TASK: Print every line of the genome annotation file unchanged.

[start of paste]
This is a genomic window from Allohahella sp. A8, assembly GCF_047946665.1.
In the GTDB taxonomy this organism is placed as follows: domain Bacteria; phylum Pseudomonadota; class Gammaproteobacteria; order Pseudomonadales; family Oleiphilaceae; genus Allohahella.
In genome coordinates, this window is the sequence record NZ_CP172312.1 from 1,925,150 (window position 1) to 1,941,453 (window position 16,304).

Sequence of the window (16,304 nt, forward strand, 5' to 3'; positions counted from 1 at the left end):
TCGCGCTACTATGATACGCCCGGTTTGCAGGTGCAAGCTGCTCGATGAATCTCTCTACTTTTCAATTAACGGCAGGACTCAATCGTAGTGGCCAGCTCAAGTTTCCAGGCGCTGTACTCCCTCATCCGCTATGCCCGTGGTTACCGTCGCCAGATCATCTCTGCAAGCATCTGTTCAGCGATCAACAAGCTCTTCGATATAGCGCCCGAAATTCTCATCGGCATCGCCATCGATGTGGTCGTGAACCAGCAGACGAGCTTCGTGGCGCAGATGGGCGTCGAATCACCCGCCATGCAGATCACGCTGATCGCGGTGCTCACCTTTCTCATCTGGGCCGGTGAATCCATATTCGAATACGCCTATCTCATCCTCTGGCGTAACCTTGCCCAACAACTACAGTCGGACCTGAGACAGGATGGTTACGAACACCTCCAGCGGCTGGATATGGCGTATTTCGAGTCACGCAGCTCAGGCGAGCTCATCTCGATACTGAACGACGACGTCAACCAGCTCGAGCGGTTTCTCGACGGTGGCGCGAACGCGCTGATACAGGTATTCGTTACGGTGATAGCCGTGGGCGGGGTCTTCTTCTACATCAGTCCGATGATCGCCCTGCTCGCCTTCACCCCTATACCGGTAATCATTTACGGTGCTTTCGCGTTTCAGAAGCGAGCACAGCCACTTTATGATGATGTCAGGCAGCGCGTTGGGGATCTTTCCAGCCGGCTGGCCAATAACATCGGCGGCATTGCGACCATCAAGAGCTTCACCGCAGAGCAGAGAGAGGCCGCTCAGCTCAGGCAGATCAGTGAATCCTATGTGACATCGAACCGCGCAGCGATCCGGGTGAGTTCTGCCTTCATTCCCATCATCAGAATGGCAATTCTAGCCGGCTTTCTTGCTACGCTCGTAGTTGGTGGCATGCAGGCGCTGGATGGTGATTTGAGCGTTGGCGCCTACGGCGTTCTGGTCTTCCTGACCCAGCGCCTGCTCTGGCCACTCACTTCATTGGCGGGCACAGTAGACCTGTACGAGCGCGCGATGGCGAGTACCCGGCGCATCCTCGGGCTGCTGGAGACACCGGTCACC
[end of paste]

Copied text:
This is a genomic window from Allohahella sp. A8, assembly GCF_047946665.1.
In the GTDB taxonomy this organism is placed as follows: domain Bacteria; phylum Pseudomonadota; class Gammaproteobacteria; order Pseudomonadales; family Oleiphilaceae; genus Allohahella.
In genome coordinates, this window is the sequence record NZ_CP172312.1 from 1,925,150 (window position 1) to 1,941,453 (window position 16,304).

Sequence of the window (16,304 nt, forward strand, 5' to 3'; positions counted from 1 at the left end):
TCGCGCTACTATGATACGCCCGGTTTGCAGGTGCAAGCTGCTCGATGAATCTCTCTACTTTTCAATTAACGGCAGGACTCAATCGTAGTGGCCAGCTCAAGTTTCCAGGCGCTGTACTCCCTCATCCGCTATGCCCGTGGTTACCGTCGCCAGATCATCTCTGCAAGCATCTGTTCAGCGATCAACAAGCTCTTCGATATAGCGCCCGAAATTCTCATCGGCATCGCCATCGATGTGGTCGTGAACCAGCAGACGAGCTTCGTGGCGCAGATGGGCGTCGAATCACCCGCCATGCAGATCACGCTGATCGCGGTGCTCACCTTTCTCATCTGGGCCGGTGAATCCATATTCGAATACGCCTATCTCATCCTCTGGCGTAACCTTGCCCAACAACTACAGTCGGACCTGAGACAGGATGGTTACGAACACCTCCAGCGGCTGGATATGGCGTATTTCGAGTCACGCAGCTCAGGCGAGCTCATCTCGATACTGAACGACGACGTCAACCAGCTCGAGCGGTTTCTCGACGGTGGCGCGAACGCGCTGATACAGGTATTCGTTACGGTGATAGCCGTGGGCGGGGTCTTCTTCTACATCAGTCCGATGATCGCCCTGCTCGCCTTCACCCCTATACCGGTAATCATTTACGGTGCTTTCGCGTTTCAGAAGCGAGCACAGCCACTTTATGATGATGTCAGGCAGCGCGTTGGGGATCTTTCCAGCCGGCTGGCCAATAACATCGGCGGCATTGCGACCATCAAGAGCTTCACCGCAGAGCAGAGAGAGGCCGCTCAGCTCAGGCAGATCAGTGAATCCTATGTGACATCGAACCGCGCAGCGATCCGGGTGAGTTCTGCCTTCATTCCCATCATCAGAATGGCAATTCTAGCCGGCTTTCTTGCTACGCTCGTAGTTGGTGGCATGCAGGCGCTGGATGGTGATTTGAGCGTTGGCGCCTACGGCGTTCTGGTCTTCCTGACCCAGCGCCTGCTCTGGCCACTCACTTCATTGGCGGGCACAGTAGACCTGTACGAGCGCGCGATGGCGAGTACCCGGCGCATCCTCGGGCTGCTGGAGACACCGGTCACC